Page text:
In Matthew chapter 10, Jesus commissions His disciples to go forth and to preach. He warns them that their mission will be difficult. Their message, which is really Jesus’ message, will bring division and persecution to them. To persevere in the mission on which Jesus sends them, He exhorts them to love Him above all else. Lastly in this chapter, He gives a list of rewards for those who persevere in ministry and to those who assist it. In particular for our purposes here, Jesus states that if one just gives a cup of cold water to a person who ministers in Jesus’ name, they will receive a reward.
The giving of a cup of cold water is an act of true hospitality and care. The apostles would not be driving from place to place in an air-conditioned car. Rather, they would walk on hot, dusty roads. While they may have had some water for the journey, it wouldn’t be cold. Reaching a town and being offered cold water to drink would be a refreshing experience. Their thirst would be truly quenched and their spirits revived for the ministry ahead.
Words such as “cold” can be a great jumping off point for prayerful engagement with a Scriptural text. Perhaps someone is reading this Scripture and sees the words “cup of cold water.” The person might just pause there for a moment, wondering why a cold cup of water?
As we have reflected on already, this is a true act of hospitality and care for someone on a mission for Jesus. Thinking about this could lead this person to reflect on how God has cared for them, not just in general ways, but even in small ways that the person doesn’t normally appreciate. Such reflection could lead to a prayer of greater gratitude for the Lord’s goodness.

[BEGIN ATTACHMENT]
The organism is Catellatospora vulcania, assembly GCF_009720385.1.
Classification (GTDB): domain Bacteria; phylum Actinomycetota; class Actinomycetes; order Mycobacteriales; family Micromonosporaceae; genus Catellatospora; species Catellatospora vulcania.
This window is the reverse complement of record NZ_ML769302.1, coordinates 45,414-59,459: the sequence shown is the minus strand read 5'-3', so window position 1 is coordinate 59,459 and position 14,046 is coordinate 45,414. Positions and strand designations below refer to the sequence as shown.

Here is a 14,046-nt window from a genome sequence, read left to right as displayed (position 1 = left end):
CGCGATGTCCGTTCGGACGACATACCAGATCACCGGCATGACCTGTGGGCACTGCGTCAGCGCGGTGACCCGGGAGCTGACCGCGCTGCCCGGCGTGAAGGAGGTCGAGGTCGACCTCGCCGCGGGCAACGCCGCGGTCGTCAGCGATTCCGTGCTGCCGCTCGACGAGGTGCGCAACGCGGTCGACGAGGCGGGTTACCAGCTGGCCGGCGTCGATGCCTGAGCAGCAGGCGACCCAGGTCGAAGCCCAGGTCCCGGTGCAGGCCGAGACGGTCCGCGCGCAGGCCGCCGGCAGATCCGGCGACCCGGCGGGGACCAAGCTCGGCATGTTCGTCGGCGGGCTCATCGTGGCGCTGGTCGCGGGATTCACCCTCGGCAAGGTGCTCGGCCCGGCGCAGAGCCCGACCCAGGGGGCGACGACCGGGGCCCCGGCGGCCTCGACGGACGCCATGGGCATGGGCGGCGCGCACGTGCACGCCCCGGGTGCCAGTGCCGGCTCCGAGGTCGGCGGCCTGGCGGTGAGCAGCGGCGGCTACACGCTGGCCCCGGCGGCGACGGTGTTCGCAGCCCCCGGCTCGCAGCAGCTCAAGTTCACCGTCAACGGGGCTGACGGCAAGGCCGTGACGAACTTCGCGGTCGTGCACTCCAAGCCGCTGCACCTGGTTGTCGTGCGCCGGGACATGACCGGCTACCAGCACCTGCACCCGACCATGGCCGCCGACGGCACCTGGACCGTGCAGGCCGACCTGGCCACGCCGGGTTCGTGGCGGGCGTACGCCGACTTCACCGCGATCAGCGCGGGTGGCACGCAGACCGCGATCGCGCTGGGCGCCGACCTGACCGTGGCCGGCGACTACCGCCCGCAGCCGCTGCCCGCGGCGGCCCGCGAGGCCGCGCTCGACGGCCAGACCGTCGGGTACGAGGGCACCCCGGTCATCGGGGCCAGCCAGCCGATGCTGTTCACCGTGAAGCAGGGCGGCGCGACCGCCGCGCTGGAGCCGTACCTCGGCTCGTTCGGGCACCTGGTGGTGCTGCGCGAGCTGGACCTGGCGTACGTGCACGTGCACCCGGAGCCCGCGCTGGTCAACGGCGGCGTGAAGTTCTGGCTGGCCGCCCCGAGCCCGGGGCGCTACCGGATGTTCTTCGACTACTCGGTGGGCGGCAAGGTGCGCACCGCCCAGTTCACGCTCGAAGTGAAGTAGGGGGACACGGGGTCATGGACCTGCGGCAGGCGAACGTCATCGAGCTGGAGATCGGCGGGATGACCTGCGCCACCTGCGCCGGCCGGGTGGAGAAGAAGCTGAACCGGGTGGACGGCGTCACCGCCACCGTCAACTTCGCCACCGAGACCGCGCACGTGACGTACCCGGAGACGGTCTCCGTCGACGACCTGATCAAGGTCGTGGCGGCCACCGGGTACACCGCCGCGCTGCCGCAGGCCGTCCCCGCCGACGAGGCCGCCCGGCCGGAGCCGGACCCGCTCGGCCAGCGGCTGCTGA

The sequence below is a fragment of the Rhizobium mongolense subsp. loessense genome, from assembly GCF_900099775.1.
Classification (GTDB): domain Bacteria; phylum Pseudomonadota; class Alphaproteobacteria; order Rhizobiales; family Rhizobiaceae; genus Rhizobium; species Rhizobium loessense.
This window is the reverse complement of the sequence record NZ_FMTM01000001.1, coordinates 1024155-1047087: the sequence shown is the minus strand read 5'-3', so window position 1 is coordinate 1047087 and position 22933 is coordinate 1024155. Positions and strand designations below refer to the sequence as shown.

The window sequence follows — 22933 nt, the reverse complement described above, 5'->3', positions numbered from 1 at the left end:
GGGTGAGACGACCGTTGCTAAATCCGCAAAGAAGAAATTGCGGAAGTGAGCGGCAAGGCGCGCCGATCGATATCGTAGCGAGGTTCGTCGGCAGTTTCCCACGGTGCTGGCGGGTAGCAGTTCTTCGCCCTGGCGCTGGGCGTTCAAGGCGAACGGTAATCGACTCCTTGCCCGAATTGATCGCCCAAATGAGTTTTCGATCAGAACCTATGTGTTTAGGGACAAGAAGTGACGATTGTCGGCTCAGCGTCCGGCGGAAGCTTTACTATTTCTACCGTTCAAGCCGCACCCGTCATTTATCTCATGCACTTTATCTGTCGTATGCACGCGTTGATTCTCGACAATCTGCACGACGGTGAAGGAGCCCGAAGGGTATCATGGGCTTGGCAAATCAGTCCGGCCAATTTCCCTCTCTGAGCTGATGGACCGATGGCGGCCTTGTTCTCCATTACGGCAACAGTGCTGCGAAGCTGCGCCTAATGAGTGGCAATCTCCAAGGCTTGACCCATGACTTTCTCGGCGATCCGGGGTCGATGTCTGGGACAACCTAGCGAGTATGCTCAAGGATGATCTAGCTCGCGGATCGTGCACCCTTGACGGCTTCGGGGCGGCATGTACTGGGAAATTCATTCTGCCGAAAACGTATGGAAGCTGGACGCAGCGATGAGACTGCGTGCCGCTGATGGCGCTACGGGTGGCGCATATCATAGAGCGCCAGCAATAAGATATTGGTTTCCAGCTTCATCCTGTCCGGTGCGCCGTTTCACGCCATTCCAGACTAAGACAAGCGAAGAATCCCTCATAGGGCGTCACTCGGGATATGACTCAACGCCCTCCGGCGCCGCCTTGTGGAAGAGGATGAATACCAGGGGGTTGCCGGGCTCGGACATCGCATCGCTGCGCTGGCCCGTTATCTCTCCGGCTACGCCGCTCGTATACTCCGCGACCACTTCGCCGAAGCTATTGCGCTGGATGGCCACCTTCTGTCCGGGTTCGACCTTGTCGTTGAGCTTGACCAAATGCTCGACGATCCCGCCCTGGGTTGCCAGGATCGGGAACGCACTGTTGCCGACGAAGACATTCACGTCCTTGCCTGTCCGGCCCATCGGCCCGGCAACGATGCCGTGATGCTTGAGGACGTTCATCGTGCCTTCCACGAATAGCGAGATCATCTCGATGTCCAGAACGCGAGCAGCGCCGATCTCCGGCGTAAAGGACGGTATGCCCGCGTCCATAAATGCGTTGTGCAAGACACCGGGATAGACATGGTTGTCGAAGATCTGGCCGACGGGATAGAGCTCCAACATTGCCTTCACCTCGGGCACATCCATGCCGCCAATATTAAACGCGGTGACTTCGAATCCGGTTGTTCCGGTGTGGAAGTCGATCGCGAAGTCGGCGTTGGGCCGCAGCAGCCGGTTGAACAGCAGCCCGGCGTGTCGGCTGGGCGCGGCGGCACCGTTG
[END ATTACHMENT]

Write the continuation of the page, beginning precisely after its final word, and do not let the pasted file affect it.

In another circumstance, perhaps someone is struggling to believe that God will provide for them in a particular need. For this person, this text could reinforce the idea that God does care about these particular needs and will care for them. This could inspire a prayer for deeper trust in God’s provident care.
Maybe a third person reading this text could be inspired by it to greater intercessory prayer. After reflecting on God’s particular care, perhaps the person offering their intentions to God doesn’t just list them that morning. Instead, they pause, offering up one or two particular intentions connected with each person or situation on their list. This could bring new life to a seemingly rote time of prayer.
We should not, then, quickly skim over these small, descriptive words in Scriptural texts. Taking time to consider why they are there can yield great insights about our God. Such insights can in turn lead to a deeper prayer and relationship with God.
Father Mayo is pastor of St. Raphael the Archangel Parish in St. Louis.